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Israel overcame a major hurdle in its bid to make travel to the United States easier for its citizens, qualifying for one of the US visa waiver program’s key requirements.

In a statement released by US Ambassador to Israel Thomas Nides Monday, the US mission in Israel said that Israel now meets the visa rejection rate requirement, removing one major obstacle for Israel’s inclusion in the program.

Under the visa waiver program, which allows citizens of participating countries to travel to the US without first seeking a visa from a local US consulate or embassy, the candidate country must have less than 3% of all non-immigrant visa (NIV) application requests rejected during the preceding trial period.

While the NIV rejection rate among Israeli visa applicants was persistently above 3% for years, stymieing efforts to bring Israel into the waiver program, Israel’s fulfillment of the NIV rejection rate requirement does not guarantee the Jewish state will be included in the program.

“Entry into the Visa Waiver Program is a complex and laborious process. Being below the 3% non-immigrant visa refusal rate is just the one of many steps that Israel must undertake to join the program,” Nides said.

“The government of Israel must meet all requirements to enter the program, and a lot of work needs to be done in a very short amount of time.”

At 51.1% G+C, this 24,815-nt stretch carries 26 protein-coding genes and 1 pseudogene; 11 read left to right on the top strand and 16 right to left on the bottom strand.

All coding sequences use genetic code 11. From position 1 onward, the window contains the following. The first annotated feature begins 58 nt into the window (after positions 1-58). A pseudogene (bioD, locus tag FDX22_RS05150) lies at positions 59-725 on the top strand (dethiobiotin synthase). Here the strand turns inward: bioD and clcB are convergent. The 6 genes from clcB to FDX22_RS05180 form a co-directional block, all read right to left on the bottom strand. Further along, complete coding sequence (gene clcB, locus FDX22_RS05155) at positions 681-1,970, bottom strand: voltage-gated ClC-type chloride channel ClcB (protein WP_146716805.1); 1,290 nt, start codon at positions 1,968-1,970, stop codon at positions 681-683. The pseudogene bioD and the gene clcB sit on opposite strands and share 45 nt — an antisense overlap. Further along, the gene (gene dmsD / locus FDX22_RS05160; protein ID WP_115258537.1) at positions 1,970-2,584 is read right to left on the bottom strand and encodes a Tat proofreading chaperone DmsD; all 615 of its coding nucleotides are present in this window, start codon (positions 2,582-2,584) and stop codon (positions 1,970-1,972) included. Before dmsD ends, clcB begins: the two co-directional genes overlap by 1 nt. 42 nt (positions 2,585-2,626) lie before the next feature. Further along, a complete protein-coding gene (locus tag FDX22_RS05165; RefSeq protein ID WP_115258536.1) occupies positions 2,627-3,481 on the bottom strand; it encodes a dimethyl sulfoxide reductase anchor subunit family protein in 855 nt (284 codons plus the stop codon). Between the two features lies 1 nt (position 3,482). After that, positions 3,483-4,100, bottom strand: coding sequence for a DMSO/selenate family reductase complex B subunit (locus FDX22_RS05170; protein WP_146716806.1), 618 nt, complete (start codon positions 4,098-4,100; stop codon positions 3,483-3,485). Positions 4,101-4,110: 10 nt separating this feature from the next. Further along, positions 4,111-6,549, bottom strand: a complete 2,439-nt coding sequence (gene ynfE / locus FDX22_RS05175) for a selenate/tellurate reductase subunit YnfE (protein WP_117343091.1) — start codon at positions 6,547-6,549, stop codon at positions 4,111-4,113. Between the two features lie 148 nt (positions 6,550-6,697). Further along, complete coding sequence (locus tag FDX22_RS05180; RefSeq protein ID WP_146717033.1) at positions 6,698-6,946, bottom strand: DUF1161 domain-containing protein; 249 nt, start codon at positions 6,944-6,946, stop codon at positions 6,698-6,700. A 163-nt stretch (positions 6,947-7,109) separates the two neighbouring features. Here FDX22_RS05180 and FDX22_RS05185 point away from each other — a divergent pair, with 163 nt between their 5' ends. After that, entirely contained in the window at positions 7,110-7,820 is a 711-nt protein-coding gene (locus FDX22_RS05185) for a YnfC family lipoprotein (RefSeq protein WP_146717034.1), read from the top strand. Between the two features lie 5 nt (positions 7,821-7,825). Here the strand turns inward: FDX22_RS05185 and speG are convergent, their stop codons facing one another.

Outstanding issues between the US and Israel must still be resolved, putting pressure on Jerusalem to comply with American requirements for the program.

Three laws must be passed by the Knesset enabling data sharing on travelers with the US, after which the Israeli government will have to move quickly to set up the many technical requirements needed to become eligible for the waiver program.

“These are specific to data sharing and traveler screening, including information systems that have to be developed, then implemented, and tested. The window for Israel to complete these actions and pass the required laws closes in September 2023, which is the end of the U.S. fiscal year.”

In addition, the US has demanded Israel ease entry for Palestinian American travelers, with a reciprocity standard that could challenge Israeli security requirements and the country’s anti-BDS law, which allows Israel to bar supporters of the Boycott, Divestment and Sanctions movement from entering the country.

Under the reciprocity requirement, participating countries in the visa waiver program must grant freedom of travel to all US citizens, “including Palestinian Americans, seeking to enter or transit through Israel. This means that any person who has U.S. citizenship and holds an American passport will be able to fly to Israel on short term visits of less than 90 days, including travel to and out of the West Bank through Ben Gurion Airport,” the US embassy said in a statement.